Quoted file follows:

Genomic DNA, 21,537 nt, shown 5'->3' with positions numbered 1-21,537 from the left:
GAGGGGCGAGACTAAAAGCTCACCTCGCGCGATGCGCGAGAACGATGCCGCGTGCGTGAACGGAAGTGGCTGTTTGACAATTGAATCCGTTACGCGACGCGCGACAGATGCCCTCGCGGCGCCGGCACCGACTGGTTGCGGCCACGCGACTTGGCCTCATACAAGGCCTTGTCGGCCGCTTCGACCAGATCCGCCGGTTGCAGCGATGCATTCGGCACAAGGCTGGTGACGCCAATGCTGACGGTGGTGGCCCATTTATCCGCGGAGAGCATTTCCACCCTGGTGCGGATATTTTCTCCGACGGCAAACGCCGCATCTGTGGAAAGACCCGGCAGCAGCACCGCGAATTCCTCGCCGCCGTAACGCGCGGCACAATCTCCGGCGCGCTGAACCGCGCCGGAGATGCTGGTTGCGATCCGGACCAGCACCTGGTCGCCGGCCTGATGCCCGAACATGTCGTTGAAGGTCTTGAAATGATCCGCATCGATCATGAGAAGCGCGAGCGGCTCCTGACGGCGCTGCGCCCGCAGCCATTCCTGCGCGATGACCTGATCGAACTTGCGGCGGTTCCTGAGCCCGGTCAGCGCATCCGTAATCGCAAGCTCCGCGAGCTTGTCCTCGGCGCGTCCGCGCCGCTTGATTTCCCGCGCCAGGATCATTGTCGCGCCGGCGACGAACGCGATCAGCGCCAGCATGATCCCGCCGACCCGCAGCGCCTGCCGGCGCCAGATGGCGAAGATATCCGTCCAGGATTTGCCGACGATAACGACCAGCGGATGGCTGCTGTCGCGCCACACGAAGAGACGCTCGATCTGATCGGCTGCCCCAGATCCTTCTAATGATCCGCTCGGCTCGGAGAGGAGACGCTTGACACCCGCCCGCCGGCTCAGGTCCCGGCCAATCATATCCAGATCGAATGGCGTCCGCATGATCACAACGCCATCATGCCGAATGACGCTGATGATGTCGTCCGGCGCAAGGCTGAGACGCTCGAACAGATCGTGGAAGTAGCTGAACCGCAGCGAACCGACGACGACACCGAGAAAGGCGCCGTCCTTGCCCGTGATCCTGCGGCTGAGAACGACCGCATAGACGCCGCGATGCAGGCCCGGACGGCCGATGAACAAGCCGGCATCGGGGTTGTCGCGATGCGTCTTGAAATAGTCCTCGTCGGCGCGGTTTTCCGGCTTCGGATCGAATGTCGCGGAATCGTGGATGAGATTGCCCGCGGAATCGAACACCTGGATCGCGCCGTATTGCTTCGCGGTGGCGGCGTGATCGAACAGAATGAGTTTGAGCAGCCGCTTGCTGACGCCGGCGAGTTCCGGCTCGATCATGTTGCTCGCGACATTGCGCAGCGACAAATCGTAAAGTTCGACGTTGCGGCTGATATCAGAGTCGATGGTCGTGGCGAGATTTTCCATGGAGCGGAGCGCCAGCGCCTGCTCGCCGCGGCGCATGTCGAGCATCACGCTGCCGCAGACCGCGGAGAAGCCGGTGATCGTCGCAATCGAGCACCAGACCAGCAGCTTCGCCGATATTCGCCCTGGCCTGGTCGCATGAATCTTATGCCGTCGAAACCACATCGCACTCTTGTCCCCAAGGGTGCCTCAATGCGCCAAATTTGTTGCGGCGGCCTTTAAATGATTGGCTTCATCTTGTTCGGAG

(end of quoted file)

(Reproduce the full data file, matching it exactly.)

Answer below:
Genomic DNA, 21,537 nt, shown 5'->3' with positions numbered 1-21,537 from the left:
GAGGGGCGAGACTAAAAGCTCACCTCGCGCGATGCGCGAGAACGATGCCGCGTGCGTGAACGGAAGTGGCTGTTTGACAATTGAATCCGTTACGCGACGCGCGACAGATGCCCTCGCGGCGCCGGCACCGACTGGTTGCGGCCACGCGACTTGGCCTCATACAAGGCCTTGTCGGCCGCTTCGACCAGATCCGCCGGTTGCAGCGATGCATTCGGCACAAGGCTGGTGACGCCAATGCTGACGGTGGTGGCCCATTTATCCGCGGAGAGCATTTCCACCCTGGTGCGGATATTTTCTCCGACGGCAAACGCCGCATCTGTGGAAAGACCCGGCAGCAGCACCGCGAATTCCTCGCCGCCGTAACGCGCGGCACAATCTCCGGCGCGCTGAACCGCGCCGGAGATGCTGGTTGCGATCCGGACCAGCACCTGGTCGCCGGCCTGATGCCCGAACATGTCGTTGAAGGTCTTGAAATGATCCGCATCGATCATGAGAAGCGCGAGCGGCTCCTGACGGCGCTGCGCCCGCAGCCATTCCTGCGCGATGACCTGATCGAACTTGCGGCGGTTCCTGAGCCCGGTCAGCGCATCCGTAATCGCAAGCTCCGCGAGCTTGTCCTCGGCGCGTCCGCGCCGCTTGATTTCCCGCGCCAGGATCATTGTCGCGCCGGCGACGAACGCGATCAGCGCCAGCATGATCCCGCCGACCCGCAGCGCCTGCCGGCGCCAGATGGCGAAGATATCCGTCCAGGATTTGCCGACGATAACGACCAGCGGATGGCTGCTGTCGCGCCACACGAAGAGACGCTCGATCTGATCGGCTGCCCCAGATCCTTCTAATGATCCGCTCGGCTCGGAGAGGAGACGCTTGACACCCGCCCGCCGGCTCAGGTCCCGGCCAATCATATCCAGATCGAATGGCGTCCGCATGATCACAACGCCATCATGCCGAATGACGCTGATGATGTCGTCCGGCGCAAGGCTGAGACGCTCGAACAGATCGTGGAAGTAGCTGAACCGCAGCGAACCGACGACGACACCGAGAAAGGCGCCGTCCTTGCCCGTGATCCTGCGGCTGAGAACGACCGCATAGACGCCGCGATGCAGGCCCGGACGGCCGATGAACAAGCCGGCATCGGGGTTGTCGCGATGCGTCTTGAAATAGTCCTCGTCGGCGCGGTTTTCCGGCTTCGGATCGAATGTCGCGGAATCGTGGATGAGATTGCCCGCGGAATCGAACACCTGGATCGCGCCGTATTGCTTCGCGGTGGCGGCGTGATCGAACAGAATGAGTTTGAGCAGCCGCTTGCTGACGCCGGCGAGTTCCGGCTCGATCATGTTGCTCGCGACATTGCGCAGCGACAAATCGTAAAGTTCGACGTTGCGGCTGATATCAGAGTCGATGGTCGTGGCGAGATTTTCCATGGAGCGGAGCGCCAGCGCCTGCTCGCCGCGGCGCATGTCGAGCATCACGCTGCCGCAGACCGCGGAGAAGCCGGTGATCGTCGCAATCGAGCACCAGACCAGCAGCTTCGCCGATATTCGCCCTGGCCTGGTCGCATGAATCTTATGCCGTCGAAACCACATCGCACTCTTGTCCCCAAGGGTGCCTCAATGCGCCAAATTTGTTGCGGCGGCCTTTAAATGATTGGCTTCATCTTGTTCGGAG